I’m discovering that in the ukulele world there are lots of opinions about ukulele strings and which ones to select. At one extreme some folks insist that “brand X” is “the best string choice”, while others insist on simply going down to the local fishing store and getting some fishing line! Let me be clear in my view there are no “best strings” just different. Some folks seem to relish the idea of never changing strings and feel quite confronted by the every idea that maybe, just maybe the string choice might me one of the elements that determines who the instrument sounds, just a thought… As someone who is interested in this area, to date I have tested over 12 different string types across two dozen instruments with many surprising results…
Call me picky, BUT I would respectfully suggest that some of the following elements are worthy of some consideration BEFORE making any definitive statement about this matter.
- What type of ukulele is being played – yes size matters – an 8 string bari is different to a soprano
- What’s the ukulele made of? Different woods can make for very different sounds
- How does the instrument sound acoustically and’or with a pickup?
- What sound do you want? This can of course be very subjective…
- Is the ukulele being played as a solo instrument, duo setting or in a band? Different sonic considerations here
- Different people hear differently and 80 quid uke also is often going to respond differently to an 800 quid uke
- Only by exploring and comparing (if that is an interest) can anyone really talk about this from actual experience
Some people are interest in the sonic possibilities of what the ukulele can do and others are not that bothered. I respect both views. That said its in my totally biased opinion to make proclamations on any matter without any actual information or exploration. It would be like trying a local pizza takeaway and then using this snapshot experience to pronounce on Italian cuisine!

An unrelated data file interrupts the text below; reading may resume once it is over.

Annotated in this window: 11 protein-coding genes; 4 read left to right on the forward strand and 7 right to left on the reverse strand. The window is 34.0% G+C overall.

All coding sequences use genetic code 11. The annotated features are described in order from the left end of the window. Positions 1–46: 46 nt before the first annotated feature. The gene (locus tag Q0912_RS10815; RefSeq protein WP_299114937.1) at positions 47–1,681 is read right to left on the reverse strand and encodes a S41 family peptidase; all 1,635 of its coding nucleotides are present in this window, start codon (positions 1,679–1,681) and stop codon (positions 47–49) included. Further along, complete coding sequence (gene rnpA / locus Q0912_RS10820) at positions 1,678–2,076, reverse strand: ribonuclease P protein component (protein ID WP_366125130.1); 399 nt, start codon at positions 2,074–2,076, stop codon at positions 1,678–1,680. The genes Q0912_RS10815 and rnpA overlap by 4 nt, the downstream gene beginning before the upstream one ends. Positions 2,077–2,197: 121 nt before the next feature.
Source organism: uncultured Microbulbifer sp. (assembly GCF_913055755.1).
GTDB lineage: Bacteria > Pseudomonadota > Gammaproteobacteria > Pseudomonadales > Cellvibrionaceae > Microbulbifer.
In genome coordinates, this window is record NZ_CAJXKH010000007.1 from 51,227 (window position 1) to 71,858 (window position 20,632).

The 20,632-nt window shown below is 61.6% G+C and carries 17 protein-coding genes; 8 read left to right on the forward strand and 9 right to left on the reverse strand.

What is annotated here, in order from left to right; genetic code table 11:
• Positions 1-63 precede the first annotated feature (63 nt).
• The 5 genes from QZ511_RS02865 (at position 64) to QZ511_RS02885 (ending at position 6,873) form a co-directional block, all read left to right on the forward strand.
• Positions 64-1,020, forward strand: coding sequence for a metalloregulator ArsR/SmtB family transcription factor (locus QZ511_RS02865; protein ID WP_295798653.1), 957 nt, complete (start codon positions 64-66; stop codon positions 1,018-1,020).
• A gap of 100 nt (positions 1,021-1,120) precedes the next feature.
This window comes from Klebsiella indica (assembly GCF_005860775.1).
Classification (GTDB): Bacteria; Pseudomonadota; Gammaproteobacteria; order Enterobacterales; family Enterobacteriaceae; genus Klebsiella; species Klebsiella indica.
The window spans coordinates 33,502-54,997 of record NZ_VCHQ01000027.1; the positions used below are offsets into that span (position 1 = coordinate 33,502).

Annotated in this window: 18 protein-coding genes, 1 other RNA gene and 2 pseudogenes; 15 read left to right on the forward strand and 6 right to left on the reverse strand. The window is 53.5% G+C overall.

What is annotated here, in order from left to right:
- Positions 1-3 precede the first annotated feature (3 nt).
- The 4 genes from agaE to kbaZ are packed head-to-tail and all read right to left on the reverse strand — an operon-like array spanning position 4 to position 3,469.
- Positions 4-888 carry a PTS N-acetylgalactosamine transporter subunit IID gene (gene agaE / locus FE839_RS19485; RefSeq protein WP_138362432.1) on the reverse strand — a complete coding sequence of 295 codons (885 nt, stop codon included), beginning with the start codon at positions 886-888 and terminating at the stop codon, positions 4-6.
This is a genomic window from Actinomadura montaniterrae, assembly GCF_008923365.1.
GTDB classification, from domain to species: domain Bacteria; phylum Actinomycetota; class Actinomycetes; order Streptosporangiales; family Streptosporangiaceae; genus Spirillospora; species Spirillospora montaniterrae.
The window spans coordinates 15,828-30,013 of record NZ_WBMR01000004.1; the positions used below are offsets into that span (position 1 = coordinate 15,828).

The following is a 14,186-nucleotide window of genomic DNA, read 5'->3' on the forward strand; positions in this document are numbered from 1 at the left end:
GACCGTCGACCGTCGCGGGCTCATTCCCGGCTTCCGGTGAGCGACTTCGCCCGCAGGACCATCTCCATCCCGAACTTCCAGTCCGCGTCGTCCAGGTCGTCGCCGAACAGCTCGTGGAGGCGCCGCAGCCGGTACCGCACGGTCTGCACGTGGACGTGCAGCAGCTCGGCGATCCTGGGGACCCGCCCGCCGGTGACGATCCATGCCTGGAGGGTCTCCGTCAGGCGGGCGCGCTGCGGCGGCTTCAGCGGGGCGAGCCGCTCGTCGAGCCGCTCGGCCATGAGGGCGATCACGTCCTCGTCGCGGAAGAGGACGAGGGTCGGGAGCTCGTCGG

My own experience in trying out a dozen or more strings types across two dozen ukuleles is that the string choice can make a big difference in how an instrument sounds and feels. I have a collection of ukuleles which are very wide ranging from my recent 1920’s Martin acquisition, to some great custom made Shimo instruments to everything in between. Wound strings (often G and C) make for a radically different sound and I have yet to find any wound fishing line…lol Its about personal choice as there are no best strings, just different…
I have been conducting some testing with a Cocobolo super soprano ukulele in what I call “The Kitchen string test” Here I test the exact same ukulele in the same acoustic space, recorded with the same gear, playing the same piece of music. Its blinding obvious to me that there’s a huge difference when changing the strings, both in how the instrument responds, how it sounds from the artist perspective and how it sounds from the audience’s perspective which of course is different.
Of course many seasoned professional musicians have long realised that this is a factor in the final sound. Stevie Ray Vaughan experimented a great deal and dazzled audiences with his music. His spirit of exploration was not only in the gear he used, but in his whole approach to musical performance, see https://www.stringjoy.com/stevie-ray-vaughans-guitar-string-gauges/ My good friend Martin Simpson similarly has an attitude of exploration and experimentation. I’m seeing him next week and will take the new Martin uke to show him. Martin is also a terrific example of somebody always questions what else is possible, never settling just for a common view. When I interviewed Bill Collings in Austin Texas and Takahiro Shimo in Tokyo, both brilliant instrument builders had the same attitude of exploration and experimentation. This also goes for many of my favorite musical artists. They are always seeking out new possibilities and I applaud such thinking.
Ultimately its all about personal choice and attitude. Personally as you may have figured by now, I am a fan of exploration and that’s one of the reasons I set up the OUS platform, which is about creating something new. I have the same view in terms of exploring how different instrument combinations, including string options can provide some really interesting results. I also respect that such exploration and experimentation is not for everyone and that’s fine too of course.